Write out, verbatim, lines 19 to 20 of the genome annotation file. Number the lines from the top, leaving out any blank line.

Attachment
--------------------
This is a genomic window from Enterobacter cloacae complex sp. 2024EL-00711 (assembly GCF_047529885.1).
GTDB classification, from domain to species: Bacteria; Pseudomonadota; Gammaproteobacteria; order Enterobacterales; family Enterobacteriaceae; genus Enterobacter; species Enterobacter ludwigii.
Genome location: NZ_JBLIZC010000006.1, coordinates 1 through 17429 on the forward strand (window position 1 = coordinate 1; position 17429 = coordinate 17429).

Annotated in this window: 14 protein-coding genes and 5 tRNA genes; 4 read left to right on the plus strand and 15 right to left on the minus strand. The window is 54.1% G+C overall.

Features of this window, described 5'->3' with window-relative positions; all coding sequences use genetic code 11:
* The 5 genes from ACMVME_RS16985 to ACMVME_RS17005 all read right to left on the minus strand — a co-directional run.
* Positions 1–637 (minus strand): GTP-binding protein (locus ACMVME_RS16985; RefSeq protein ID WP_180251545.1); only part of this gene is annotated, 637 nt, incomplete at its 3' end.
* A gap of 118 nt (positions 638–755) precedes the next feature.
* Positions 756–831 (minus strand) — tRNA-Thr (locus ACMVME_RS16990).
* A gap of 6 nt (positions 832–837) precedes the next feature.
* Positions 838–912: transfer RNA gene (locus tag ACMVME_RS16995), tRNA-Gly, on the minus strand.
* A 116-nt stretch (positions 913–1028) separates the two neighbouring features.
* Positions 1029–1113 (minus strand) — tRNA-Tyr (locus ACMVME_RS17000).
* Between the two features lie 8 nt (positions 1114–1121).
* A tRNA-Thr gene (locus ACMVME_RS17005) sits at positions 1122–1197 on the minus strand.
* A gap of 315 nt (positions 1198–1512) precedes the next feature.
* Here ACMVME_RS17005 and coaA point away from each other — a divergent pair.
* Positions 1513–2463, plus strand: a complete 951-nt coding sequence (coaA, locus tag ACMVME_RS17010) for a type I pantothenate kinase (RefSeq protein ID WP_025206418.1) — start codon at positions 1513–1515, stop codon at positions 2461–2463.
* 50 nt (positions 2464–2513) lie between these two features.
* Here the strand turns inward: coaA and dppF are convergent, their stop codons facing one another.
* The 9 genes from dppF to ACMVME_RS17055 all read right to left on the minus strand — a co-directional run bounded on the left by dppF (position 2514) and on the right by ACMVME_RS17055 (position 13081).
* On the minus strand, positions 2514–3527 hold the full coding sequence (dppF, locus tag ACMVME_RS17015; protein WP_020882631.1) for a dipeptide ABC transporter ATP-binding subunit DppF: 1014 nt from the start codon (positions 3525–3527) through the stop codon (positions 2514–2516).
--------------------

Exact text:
* 50 nt (positions 2464–2513) lie between these two features.
* Here the strand turns inward: coaA and dppF are convergent, their stop codons facing one another.